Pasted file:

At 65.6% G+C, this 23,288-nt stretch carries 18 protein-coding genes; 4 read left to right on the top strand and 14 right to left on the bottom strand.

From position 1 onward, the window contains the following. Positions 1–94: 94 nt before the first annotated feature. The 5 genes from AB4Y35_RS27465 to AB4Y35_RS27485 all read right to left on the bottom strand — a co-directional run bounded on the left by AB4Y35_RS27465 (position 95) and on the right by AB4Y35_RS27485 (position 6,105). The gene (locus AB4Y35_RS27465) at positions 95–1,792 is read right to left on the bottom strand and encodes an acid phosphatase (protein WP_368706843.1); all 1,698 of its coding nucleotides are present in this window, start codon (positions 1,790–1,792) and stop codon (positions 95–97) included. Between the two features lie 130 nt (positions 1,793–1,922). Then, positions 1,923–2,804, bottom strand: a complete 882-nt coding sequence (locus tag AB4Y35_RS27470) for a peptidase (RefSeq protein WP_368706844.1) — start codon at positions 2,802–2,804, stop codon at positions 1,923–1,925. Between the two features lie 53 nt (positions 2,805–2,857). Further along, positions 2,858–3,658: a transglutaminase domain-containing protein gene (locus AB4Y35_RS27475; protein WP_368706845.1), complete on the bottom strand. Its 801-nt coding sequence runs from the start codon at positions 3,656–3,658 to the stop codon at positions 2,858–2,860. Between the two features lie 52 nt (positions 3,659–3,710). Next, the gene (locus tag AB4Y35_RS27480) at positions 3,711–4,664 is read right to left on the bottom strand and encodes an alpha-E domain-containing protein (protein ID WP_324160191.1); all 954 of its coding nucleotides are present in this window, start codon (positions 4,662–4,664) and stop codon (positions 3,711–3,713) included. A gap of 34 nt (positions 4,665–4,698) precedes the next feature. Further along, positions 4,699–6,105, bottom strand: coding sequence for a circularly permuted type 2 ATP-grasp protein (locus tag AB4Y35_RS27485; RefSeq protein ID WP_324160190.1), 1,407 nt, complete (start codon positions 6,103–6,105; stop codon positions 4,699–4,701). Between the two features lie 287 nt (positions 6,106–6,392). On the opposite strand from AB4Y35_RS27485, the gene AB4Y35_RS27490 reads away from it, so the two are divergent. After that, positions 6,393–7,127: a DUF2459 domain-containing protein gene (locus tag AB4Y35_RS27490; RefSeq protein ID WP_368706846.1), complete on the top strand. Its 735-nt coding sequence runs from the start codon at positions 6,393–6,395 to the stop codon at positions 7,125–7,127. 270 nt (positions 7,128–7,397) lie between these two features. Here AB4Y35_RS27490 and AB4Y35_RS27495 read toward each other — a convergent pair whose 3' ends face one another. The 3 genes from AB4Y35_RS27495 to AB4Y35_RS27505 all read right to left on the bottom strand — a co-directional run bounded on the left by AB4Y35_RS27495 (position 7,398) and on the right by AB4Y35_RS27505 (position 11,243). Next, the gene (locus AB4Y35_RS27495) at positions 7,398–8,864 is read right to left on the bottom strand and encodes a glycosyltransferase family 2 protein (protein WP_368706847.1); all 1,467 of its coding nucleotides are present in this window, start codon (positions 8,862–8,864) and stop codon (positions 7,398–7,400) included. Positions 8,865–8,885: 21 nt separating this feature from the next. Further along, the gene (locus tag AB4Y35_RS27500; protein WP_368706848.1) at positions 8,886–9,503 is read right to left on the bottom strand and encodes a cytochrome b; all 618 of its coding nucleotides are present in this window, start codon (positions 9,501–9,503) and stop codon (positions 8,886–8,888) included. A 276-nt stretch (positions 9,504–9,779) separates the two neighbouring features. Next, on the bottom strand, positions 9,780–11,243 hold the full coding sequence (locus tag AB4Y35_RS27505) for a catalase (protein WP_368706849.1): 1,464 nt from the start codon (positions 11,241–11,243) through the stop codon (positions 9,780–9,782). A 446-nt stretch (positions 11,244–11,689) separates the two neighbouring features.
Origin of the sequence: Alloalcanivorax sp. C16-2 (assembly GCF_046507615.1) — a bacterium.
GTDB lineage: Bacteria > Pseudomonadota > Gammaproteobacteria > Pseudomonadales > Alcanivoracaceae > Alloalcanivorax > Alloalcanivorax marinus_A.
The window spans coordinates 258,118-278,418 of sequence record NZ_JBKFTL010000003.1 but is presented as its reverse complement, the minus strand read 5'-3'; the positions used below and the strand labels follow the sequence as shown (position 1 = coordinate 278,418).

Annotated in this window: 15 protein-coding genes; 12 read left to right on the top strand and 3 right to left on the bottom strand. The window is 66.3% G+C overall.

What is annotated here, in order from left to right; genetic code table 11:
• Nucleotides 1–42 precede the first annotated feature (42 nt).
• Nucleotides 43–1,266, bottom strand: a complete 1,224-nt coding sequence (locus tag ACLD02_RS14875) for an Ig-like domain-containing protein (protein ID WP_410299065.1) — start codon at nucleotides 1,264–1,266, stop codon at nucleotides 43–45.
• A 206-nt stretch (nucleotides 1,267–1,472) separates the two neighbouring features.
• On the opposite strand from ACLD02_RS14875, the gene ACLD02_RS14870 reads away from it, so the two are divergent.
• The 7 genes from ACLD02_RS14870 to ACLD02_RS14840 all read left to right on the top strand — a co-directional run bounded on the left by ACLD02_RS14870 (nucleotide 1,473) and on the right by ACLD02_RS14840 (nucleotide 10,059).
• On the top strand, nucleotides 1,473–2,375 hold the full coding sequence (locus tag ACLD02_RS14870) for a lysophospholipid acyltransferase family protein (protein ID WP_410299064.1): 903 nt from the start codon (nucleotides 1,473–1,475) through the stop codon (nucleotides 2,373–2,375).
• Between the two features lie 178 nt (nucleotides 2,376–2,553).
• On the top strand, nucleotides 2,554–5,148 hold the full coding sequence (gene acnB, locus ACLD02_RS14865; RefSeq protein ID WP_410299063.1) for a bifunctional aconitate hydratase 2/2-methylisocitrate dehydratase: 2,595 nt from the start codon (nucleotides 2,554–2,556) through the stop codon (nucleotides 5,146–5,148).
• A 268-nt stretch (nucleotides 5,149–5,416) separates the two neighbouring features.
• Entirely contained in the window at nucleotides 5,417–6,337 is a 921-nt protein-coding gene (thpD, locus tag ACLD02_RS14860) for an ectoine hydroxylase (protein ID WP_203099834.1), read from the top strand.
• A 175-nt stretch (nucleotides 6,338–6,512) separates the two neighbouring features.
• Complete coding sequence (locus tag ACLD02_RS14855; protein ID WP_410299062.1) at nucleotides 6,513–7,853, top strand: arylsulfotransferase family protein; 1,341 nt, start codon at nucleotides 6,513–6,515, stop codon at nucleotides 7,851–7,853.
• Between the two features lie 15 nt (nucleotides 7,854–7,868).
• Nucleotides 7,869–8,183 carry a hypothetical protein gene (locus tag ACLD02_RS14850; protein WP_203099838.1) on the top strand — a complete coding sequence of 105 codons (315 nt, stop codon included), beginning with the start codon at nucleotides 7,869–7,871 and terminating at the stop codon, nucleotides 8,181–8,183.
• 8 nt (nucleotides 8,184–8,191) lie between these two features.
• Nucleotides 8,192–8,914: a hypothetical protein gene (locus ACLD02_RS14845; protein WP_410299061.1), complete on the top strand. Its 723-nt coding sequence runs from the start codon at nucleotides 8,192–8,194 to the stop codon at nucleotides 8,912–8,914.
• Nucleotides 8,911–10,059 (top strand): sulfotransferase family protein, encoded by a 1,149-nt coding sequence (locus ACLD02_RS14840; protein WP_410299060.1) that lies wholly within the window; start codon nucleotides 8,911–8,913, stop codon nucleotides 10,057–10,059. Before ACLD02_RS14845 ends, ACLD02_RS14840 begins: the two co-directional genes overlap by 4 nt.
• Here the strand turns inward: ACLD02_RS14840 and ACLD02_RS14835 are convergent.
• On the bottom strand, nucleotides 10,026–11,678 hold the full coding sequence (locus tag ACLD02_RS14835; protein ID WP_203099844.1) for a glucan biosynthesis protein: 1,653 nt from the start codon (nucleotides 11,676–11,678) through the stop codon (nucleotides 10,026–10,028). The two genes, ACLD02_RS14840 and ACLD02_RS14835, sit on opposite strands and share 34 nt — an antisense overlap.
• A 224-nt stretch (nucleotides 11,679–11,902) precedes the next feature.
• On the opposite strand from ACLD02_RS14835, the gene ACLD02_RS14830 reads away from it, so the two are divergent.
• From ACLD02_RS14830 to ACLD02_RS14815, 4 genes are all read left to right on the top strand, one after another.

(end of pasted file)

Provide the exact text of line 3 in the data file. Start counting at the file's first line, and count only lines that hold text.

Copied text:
Origin of the sequence: Alloalcanivorax sp. C16-2 (assembly GCF_046507615.1) — a bacterium.